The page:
If you missed Part 1, jump over to that post and catch up (the link is after the break). Or don’t, this is still a free country, more or less, depending on who you ask. What follows is Day 2 of the Great Southwest Oklahoma Expedition! See there, this trip just got more awesome the more we drove!Continue reading “Southwest Oklahoma Expedition – January 2021 Part 2 (Post #591) 2/2/2021”
I know this is a Land Rover site, and if you only tune in read about my exploits in my Land Rover, I understand if you don’t go any further…but I went out in my F150.Continue reading “Southwest Oklahoma Expedition – January 2021 Part 1 (Post #590) 2/1/2021”
I ran up to O’Reilly’s to get oil and a Wix filter for an oil change. In the parking lot I saw this D ring on a Dodge Cummings truck. Silly I know, but fun.
I am switching to 10w40. I know, I know, you always used Castrol 20w50. 20 50 is probably too heavy. Winter is coming so I’m gonna add run lighter oil and see how that goes.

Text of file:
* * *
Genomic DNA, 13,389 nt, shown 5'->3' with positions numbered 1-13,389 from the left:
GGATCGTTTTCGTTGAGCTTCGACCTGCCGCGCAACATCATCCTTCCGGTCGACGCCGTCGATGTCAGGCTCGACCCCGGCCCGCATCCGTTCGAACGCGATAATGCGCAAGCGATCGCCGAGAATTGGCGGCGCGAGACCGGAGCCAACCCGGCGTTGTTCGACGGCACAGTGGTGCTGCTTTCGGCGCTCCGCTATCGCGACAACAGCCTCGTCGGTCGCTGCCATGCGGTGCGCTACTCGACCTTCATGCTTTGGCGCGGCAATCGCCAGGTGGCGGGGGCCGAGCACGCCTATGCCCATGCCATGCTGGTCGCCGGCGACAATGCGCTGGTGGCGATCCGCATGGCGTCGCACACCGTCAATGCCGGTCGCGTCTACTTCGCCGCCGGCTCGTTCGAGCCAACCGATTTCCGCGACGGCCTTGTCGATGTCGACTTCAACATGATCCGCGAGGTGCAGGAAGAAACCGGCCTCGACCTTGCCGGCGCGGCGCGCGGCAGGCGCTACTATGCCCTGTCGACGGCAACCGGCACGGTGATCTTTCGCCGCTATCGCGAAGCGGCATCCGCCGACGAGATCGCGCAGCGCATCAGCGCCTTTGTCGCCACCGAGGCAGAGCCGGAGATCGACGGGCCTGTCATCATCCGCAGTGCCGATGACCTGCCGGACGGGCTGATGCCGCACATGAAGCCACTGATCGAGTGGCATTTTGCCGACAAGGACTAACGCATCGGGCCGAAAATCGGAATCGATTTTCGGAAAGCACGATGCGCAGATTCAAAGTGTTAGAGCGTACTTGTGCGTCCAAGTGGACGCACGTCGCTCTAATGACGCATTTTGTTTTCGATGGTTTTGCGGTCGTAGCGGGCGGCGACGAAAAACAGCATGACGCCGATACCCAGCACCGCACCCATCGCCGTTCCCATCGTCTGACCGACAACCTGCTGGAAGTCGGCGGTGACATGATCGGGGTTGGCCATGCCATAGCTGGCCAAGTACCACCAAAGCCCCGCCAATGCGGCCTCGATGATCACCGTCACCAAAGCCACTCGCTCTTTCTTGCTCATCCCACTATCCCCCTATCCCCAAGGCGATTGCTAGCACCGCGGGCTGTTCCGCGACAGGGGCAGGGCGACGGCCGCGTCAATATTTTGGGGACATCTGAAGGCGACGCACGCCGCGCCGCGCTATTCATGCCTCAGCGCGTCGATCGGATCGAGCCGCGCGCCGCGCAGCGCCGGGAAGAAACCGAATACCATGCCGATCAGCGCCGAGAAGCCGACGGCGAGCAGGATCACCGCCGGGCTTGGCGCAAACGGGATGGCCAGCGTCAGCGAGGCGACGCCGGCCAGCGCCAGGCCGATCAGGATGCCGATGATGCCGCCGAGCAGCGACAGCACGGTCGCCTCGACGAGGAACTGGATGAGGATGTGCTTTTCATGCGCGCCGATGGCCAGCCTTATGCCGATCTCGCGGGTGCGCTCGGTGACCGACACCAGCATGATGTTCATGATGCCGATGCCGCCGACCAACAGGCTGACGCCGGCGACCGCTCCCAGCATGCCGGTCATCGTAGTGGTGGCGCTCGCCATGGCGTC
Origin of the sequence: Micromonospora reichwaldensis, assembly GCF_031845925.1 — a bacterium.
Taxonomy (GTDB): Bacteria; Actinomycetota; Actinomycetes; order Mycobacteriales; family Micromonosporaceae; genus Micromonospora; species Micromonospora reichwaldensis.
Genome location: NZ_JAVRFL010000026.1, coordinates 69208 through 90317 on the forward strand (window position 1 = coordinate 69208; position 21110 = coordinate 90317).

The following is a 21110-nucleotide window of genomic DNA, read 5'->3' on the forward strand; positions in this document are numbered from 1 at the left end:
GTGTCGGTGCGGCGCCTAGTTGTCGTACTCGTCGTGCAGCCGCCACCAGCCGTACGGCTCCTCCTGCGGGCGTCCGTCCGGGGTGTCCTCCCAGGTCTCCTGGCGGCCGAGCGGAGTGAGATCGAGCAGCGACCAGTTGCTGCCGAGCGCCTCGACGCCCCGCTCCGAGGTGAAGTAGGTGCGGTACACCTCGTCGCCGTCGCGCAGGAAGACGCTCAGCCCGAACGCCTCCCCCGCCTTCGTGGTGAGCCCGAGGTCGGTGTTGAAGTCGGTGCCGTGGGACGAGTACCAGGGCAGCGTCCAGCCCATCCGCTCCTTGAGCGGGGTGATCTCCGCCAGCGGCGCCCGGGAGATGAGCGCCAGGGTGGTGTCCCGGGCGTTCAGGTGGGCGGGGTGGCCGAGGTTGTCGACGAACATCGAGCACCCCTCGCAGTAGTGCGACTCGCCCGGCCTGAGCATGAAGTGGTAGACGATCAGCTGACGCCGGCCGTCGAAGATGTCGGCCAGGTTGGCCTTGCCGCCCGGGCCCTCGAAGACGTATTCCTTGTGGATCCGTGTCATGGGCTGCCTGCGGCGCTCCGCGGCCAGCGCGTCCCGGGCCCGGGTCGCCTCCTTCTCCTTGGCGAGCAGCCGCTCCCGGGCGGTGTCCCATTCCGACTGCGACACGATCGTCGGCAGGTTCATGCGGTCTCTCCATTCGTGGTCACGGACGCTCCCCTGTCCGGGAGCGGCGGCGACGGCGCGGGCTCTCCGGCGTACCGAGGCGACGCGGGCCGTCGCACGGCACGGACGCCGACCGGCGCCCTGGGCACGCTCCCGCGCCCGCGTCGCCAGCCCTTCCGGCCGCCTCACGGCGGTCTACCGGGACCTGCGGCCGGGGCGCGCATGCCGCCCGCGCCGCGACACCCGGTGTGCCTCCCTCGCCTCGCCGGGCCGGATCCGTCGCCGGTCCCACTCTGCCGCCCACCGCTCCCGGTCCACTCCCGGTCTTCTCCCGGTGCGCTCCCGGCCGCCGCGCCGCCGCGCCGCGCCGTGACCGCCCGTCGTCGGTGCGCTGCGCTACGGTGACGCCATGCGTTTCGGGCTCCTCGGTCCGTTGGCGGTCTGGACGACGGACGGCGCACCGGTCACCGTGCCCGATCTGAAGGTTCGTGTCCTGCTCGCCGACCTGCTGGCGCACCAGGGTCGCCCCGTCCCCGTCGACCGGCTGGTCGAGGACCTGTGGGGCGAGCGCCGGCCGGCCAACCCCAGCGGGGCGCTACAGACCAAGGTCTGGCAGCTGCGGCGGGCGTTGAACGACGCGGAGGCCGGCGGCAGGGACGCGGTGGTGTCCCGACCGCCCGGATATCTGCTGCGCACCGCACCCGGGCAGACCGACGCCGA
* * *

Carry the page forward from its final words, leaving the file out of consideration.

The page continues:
Richard our Web programmer for RedDirtRovers.com recently had to part with his Range Rover. He just happened to find an original set of carpets in his garage. There was even a set of rubber mats.
The mats are much nicer than my old set. Thanks so much Richard.
I picked up a Taurus from a friend. It needs some work but will make a good daily driver for someone. I’ll be sorting out the parts I need this week.
It looks like Charlie Blankenship’s Sports and Classics will get the transmission rebuild. He gave me a good price for the total job. I need to get the funds together. The Taurus will be my transport while the Big White Bus is in the shoppe.
Thanks for reading and Happy Rovering
Another Saturday, another Garage Day. Wrenching on a old truck with your best friends in the middle of rural farm country is as American as America gets. This time the patient was Titanium Hitch’s 1998 F-150. According to TH the truck had been running pretty rough. It was in bad need of a tune up.
What started out to be an oil change, a brake job, and to investigate the rough running, became an all day ordeal. When we talk about project creep, this project not only crept, it grew as it did. What finally happened was a plug change, oil change, brake fluid change, two O2 sensors replaced, air filter change, and a final sorting out of the sound system problems from the last garage day.